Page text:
Redskins: Go long with McNabb
One take-away from an already incongruent season: If there is one indispensable player on the Washington Redskins roster, one guy whose absence would end any realistic hope of returning to the playoffs, it's Donovan McNabb.
Mike Shanahan and Bruce Allen now have to answer an important question: If this is really about winning now, about the Redskins embarking on a one- to three-year run toward a championship - rather than admitting they're refurbishing a structurally flawed home - what's the hold-up?
Less than six months after McNabb was traded for and has emerged as the team's on-field leader and off-field ambassador, why hasn't his contract been extended?
Where's the news conference announcing a four- or five-year extension with an annual salary commensurate with any current quarterback not named Tom Brady, who is making $18 million per?
Contract talks are "ongoing and hopeful," said Fletcher Smith, McNabb's agent. When reached by telephone Sunday afternoon, he refused to fan any flames of a possible impasse. "Donovan definitely wants to be there."
The team maintains the same position, intimating something will eventually get done. And on the surface, there appears to be no reason for real concern.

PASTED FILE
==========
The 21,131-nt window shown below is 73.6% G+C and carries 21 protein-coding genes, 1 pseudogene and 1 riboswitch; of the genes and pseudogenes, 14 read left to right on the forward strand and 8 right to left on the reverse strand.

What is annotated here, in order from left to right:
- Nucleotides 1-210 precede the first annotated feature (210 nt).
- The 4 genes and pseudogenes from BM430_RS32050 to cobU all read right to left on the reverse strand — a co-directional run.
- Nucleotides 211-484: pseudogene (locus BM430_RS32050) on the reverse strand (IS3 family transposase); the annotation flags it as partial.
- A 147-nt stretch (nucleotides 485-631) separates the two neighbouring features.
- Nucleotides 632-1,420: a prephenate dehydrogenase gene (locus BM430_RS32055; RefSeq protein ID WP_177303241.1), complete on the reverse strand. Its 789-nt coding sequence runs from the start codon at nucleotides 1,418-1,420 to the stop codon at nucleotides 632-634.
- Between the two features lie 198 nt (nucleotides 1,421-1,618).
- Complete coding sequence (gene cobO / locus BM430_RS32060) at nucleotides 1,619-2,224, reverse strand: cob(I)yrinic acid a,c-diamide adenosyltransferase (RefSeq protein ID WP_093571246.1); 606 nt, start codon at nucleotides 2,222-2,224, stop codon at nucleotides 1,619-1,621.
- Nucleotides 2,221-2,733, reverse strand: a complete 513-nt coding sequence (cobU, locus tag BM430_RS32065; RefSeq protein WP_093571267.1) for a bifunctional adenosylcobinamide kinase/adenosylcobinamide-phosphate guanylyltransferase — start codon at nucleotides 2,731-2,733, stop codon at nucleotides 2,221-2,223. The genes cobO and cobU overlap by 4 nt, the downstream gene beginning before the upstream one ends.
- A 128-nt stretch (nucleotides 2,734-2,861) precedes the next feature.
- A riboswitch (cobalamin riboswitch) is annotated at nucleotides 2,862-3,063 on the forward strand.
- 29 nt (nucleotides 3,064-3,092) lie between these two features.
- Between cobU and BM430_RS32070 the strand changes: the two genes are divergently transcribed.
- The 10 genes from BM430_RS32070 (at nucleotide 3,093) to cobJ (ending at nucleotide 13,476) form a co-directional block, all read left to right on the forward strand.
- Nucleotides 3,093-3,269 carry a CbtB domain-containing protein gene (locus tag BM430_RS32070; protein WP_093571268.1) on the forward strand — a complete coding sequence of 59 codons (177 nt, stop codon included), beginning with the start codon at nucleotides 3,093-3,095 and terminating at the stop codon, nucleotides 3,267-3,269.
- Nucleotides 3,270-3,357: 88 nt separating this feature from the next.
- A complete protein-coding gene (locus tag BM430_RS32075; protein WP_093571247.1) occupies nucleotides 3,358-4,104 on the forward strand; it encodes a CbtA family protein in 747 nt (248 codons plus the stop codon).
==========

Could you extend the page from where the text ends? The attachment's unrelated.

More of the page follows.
Between the lines, though, the two sides have had since the first week of June to work out a deal. For myriad reasons, it hasn't happened.
If you're McNabb, this reason would pierce the psyche most: Maybe Shanahan is still unsure you're his guy for the long haul. After 11-plus years of establishing yourself as an elite NFL quarterback and taking your team to the NFC championship game five times in the past nine years, you're inexplicably still auditioning for the lead role for a franchise that hasn't been there since the 1991 season.
Shanahan can say all the right things about McNabb being tethered to the team's future, but real commitment amounts to a contract extension.
It's not McNabb's fault he joined the franchise during a new era of fiscal responsibility, where the people in charge have pledged to be smart with Daniel Snyder's money, or that he plays in an era where 30-something quarterbacks are suddenly resetting the bar for past-their-prime productivity.
His extension will be the new regime's first big financial splash, and after all the money the Redskins have pilfered away in the Snyder era, Shanahan and Allen understandably want to make doubly sure more millions for another town's star don't go to waste.
In fact, two former NFL executives, who spoke on condition of anonymity last Friday, said they believed Shanahan wanted to wait between eight to 10 games to gauge McNabb's ability to adapt to a new scheme and show his wares as he approaches 34 years of age before showing him the money.